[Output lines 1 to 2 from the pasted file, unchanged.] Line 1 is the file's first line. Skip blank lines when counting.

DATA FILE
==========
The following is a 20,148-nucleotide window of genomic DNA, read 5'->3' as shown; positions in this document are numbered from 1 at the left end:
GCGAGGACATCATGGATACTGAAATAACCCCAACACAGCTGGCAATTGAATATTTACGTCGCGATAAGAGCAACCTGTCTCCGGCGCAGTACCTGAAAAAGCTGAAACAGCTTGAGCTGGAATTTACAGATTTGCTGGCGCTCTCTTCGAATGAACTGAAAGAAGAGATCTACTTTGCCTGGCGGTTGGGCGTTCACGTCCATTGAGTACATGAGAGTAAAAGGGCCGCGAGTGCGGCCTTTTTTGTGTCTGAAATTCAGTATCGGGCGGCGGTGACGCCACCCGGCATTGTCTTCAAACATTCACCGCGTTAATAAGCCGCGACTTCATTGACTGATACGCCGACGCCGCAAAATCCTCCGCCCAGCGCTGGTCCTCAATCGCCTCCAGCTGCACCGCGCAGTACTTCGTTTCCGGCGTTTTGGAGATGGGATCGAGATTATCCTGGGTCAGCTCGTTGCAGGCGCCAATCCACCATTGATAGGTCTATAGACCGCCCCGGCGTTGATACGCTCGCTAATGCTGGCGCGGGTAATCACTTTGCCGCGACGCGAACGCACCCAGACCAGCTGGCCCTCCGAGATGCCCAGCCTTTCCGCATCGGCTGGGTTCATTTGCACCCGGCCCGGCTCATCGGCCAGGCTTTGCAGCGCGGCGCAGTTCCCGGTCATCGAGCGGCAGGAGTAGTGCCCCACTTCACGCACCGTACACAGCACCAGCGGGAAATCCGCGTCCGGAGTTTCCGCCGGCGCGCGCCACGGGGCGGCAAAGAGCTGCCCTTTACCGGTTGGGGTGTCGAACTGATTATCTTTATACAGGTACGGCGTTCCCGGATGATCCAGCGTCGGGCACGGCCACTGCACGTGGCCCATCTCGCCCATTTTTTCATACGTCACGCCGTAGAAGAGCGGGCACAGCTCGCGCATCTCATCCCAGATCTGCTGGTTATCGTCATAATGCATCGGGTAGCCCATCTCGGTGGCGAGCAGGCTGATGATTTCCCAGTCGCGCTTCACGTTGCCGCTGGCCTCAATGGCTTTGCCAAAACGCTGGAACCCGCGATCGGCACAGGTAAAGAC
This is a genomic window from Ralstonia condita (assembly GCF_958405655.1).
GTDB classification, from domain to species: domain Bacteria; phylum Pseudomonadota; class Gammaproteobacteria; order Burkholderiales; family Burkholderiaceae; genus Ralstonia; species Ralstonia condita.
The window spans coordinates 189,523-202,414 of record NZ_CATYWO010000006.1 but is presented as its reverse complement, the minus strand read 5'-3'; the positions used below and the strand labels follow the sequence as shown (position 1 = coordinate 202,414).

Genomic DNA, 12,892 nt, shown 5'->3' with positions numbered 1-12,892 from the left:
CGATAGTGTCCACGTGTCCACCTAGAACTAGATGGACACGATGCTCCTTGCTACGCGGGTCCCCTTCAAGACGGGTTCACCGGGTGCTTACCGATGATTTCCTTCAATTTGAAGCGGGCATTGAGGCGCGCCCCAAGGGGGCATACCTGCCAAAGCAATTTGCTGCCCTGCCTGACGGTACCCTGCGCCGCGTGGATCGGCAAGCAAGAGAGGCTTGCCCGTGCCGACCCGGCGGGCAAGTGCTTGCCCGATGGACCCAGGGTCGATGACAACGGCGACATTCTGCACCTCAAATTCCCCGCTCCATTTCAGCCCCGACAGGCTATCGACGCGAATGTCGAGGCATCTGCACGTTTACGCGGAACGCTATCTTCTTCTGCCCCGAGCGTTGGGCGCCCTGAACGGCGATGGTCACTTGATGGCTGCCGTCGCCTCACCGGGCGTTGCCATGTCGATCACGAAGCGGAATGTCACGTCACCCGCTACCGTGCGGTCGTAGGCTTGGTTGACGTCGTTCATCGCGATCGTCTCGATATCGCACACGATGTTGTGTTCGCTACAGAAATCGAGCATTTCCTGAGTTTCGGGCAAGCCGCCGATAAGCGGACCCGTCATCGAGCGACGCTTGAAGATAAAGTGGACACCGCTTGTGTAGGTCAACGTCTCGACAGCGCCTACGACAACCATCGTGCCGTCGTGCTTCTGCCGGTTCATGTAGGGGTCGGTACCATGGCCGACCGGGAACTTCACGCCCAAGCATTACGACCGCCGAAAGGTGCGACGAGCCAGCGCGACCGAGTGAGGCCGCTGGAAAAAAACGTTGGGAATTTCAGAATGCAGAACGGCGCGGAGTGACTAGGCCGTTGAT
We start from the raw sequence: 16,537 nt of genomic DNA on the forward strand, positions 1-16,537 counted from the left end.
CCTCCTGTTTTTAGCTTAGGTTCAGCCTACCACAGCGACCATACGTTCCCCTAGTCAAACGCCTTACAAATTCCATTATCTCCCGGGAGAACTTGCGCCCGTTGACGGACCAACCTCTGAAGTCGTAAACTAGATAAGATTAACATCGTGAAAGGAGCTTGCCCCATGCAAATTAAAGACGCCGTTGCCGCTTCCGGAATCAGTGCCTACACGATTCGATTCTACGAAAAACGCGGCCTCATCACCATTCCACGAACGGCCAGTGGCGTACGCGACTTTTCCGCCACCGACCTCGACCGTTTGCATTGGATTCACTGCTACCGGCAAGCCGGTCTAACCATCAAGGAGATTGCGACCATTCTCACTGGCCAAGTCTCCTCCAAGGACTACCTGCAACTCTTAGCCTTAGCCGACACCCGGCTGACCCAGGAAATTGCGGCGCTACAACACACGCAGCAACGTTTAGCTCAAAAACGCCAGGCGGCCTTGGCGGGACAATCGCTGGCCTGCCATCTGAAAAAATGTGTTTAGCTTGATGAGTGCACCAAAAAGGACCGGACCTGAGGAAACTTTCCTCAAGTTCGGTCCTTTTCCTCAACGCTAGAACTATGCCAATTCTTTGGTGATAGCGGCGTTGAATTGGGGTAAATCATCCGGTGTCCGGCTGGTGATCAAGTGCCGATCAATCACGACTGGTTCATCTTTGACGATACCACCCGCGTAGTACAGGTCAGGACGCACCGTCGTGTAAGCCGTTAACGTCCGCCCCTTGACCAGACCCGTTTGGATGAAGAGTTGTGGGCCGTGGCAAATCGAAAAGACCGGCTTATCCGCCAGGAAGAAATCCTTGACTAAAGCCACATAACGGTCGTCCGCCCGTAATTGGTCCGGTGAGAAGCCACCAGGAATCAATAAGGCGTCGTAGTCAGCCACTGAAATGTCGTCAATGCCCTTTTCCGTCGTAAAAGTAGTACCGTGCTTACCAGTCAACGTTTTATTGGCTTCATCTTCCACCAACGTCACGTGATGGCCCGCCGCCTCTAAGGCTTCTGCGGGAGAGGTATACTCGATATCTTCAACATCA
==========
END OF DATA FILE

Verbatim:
The following is a 20,148-nucleotide window of genomic DNA, read 5'->3' as shown; positions in this document are numbered from 1 at the left end:
GCGAGGACATCATGGATACTGAAATAACCCCAACACAGCTGGCAATTGAATATTTACGTCGCGATAAGAGCAACCTGTCTCCGGCGCAGTACCTGAAAAAGCTGAAACAGCTTGAGCTGGAATTTACAGATTTGCTGGCGCTCTCTTCGAATGAACTGAAAGAAGAGATCTACTTTGCCTGGCGGTTGGGCGTTCACGTCCATTGAGTACATGAGAGTAAAAGGGCCGCGAGTGCGGCCTTTTTTGTGTCTGAAATTCAGTATCGGGCGGCGGTGACGCCACCCGGCATTGTCTTCAAACATTCACCGCGTTAATAAGCCGCGACTTCATTGACTGATACGCCGACGCCGCAAAATCCTCCGCCCAGCGCTGGTCCTCAATCGCCTCCAGCTGCACCGCGCAGTACTTCGTTTCCGGCGTTTTGGAGATGGGATCGAGATTATCCTGGGTCAGCTCGTTGCAGGCGCCAATCCACCATTGATAGGTCTATAGACCGCCCCGGCGTTGATACGCTCGCTAATGCTGGCGCGGGTAATCACTTTGCCGCGACGCGAACGCACCCAGACCAGCTGGCCCTCCGAGATGCCCAGCCTTTCCGCATCGGCTGGGTTCATTTGCACCCGGCCCGGCTCATCGGCCAGGCTTTGCAGCGCGGCGCAGTTCCCGGTCATCGAGCGGCAGGAGTAGTGCCCCACTTCACGCACCGTACACAGCACCAGCGGGAAATCCGCGTCCGGAGTTTCCGCCGGCGCGCGCCACGGGGCGGCAAAGAGCTGCCCTTTACCGGTTGGGGTGTCGAACTGATTATCTTTATACAGGTACGGCGTTCCCGGATGATCCAGCGTCGGGCACGGCCACTGCACGTGGCCCATCTCGCCCATTTTTTCATACGTCACGCCGTAGAAGAGCGGGCACAGCTCGCGCATCTCATCCCAGATCTGCTGGTTATCGTCATAATGCATCGGGTAGCCCATCTCGGTGGCGAGCAGGCTGATGATTTCCCAGTCGCGCTTCACGTTGCCGCTGGCCTCAATGGCTTTGCCAAAACGCTGGAACCCGCGATCGGCACAGGTAAAGAC